FROM Alison Trope
Judy Muller and Alison Trope on Living with Breast Cancer For the past few months we’ve been bringing you the story of Alison Trope and Judy Muller, two professors who teach a course together at USC and were each diagnosed with breast cancer around the same time. Today we share the latest installment of their story. Muller has finished her treatment for now, and life is much different for her than it is for Trope at the moment. Alison is still undergoing chemotherapy.
USC Professors Face Cancer Together Alison Trope and Judy Muller are two professors who teach a course together at USC and were each diagnosed with breast cancer around the same time. They’ve been using humor to deal with their diagnoses and to get through treatment, and they’ve been sharing their personal stories on Medium, the online blog network. We brought you their story in March , and we check back in with them.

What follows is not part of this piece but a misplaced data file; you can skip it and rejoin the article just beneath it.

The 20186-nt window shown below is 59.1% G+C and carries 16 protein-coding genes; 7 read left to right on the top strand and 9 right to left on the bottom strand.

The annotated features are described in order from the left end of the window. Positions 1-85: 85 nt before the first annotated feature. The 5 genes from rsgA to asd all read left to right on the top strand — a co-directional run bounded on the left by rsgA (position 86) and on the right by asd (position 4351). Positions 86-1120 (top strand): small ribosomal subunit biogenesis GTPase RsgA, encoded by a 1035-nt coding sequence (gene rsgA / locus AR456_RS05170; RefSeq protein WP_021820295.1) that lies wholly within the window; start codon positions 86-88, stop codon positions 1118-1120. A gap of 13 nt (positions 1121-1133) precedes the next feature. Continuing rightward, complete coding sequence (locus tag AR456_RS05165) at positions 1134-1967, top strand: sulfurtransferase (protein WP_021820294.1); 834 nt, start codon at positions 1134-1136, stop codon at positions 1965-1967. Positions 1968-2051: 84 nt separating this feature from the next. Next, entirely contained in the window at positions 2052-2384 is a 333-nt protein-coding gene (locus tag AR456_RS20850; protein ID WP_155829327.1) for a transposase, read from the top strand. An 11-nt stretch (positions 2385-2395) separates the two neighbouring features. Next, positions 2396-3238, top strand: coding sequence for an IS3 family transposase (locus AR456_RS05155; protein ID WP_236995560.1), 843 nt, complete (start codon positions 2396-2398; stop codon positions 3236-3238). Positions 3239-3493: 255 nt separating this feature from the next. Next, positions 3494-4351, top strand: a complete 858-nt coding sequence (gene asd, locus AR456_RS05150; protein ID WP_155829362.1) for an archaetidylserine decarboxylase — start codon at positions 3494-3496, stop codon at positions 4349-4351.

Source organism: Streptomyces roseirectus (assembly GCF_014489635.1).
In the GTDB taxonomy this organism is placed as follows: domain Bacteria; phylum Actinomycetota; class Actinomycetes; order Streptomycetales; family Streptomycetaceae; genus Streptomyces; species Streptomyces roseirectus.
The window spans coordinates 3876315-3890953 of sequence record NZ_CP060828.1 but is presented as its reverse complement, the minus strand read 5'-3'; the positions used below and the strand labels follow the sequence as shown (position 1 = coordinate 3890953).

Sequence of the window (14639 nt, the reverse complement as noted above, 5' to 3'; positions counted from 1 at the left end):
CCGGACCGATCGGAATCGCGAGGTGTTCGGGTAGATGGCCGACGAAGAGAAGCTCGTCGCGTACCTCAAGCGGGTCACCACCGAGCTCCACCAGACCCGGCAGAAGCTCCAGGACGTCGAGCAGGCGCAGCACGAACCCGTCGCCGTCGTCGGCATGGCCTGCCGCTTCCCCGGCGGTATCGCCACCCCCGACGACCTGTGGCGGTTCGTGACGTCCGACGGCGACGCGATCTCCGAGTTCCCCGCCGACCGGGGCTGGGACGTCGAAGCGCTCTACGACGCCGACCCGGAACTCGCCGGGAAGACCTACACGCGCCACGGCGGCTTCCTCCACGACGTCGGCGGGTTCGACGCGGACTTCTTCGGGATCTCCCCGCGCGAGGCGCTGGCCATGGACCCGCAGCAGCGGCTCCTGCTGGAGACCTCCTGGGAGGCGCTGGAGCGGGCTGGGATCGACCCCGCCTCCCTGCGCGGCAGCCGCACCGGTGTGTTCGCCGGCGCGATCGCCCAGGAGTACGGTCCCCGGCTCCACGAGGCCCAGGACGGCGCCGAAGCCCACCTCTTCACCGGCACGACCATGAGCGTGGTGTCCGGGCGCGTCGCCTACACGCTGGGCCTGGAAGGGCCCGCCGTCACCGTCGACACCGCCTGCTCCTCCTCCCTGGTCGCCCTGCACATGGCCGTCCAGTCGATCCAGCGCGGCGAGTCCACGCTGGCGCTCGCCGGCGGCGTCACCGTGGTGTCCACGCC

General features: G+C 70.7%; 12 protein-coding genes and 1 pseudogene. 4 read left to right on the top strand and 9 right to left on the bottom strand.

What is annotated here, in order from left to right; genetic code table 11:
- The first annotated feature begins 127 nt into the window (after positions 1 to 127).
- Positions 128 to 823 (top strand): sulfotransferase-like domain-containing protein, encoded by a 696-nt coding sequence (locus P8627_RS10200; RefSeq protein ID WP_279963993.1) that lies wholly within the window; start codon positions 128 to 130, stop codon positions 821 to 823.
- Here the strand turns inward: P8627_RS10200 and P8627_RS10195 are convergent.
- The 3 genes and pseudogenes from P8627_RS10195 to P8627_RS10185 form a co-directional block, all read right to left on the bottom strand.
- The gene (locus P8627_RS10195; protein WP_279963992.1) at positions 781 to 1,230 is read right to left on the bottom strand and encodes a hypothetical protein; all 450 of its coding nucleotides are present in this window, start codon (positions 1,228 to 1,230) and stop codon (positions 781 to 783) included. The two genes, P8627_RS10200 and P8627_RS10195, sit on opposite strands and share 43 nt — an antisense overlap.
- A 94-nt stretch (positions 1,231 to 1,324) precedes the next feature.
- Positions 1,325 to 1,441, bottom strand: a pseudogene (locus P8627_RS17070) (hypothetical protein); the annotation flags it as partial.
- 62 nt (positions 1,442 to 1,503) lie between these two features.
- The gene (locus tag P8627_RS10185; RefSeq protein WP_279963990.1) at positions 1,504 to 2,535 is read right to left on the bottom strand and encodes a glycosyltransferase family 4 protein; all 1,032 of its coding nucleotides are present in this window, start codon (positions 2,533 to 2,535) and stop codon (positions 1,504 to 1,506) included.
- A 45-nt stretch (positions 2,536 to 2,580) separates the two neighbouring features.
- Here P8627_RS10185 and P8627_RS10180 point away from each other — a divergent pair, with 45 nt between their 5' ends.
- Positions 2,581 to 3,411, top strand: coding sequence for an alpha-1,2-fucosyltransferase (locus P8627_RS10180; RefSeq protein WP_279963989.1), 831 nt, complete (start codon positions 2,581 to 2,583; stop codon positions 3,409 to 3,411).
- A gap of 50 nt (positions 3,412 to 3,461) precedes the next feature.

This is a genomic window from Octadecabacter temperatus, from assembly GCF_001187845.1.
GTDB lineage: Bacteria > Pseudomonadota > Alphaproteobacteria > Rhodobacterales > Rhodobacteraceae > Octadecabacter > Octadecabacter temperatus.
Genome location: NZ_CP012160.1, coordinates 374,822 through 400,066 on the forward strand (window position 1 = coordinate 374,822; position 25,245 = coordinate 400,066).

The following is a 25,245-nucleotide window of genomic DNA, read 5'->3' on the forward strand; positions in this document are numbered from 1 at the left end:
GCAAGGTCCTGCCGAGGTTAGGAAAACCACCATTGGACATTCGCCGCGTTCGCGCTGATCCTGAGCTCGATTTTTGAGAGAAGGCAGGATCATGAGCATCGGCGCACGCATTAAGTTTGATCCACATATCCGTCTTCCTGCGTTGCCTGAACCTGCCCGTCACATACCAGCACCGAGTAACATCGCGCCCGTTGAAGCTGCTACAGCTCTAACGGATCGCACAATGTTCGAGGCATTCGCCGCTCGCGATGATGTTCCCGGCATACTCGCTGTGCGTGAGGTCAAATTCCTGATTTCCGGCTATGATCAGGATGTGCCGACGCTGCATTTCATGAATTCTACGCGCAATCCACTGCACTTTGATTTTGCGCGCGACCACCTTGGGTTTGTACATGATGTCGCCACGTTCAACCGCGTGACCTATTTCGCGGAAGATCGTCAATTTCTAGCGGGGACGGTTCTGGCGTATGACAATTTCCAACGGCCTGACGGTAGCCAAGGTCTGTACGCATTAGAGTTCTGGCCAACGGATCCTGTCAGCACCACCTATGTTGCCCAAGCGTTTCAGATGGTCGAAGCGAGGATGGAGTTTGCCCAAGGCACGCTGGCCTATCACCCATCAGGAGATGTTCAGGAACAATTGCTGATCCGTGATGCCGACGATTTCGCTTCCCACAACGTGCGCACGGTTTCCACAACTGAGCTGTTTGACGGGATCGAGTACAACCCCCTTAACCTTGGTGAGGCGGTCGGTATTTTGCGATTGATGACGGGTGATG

2 Professors Face Breast Cancer Together Judy Muller and Alison Trope, who co-teach a class together at USC, were both diagnosed with breast cancer this last year. Now they’re sharing their personal stories on Medium, the online blog network, and they join Madeleine to talk about why.
Previewing James Comey's blockbuster testimony Former FBI director James Comey testifies Thursday in front of the Senate Intelligence Committee, but his opening statement has been released. In it, he says he felt pressured by Donald Trump to declare loyalty to him and publicly clear him of any wrongdoing in the Russia investigation.
In 'Speechless,' Scott Silveri combines comedy, family & disability Scott Silveri has written and produced sitcoms for more than 20 years. In all that time, he never encountered a TV family that looked anything like the one he grew up in -- with a mom, a dad...and a brother with cerebral palsy. He changed that with his show Speechless on ABC. Silveri tells us about looking to his own past for stories, and why he was determined to make a family comedy and not just a "disability show."
George Saunders: Lincoln in the Bardo (Part I) Lincoln in the Bardo dramatizes a grieving President Lincoln as he visits the grave of his beloved son Willie, who died at age eleven. In the novel, the buried dead believe they're not dead -- "they're sick and refer to their coffins as "sick boxes."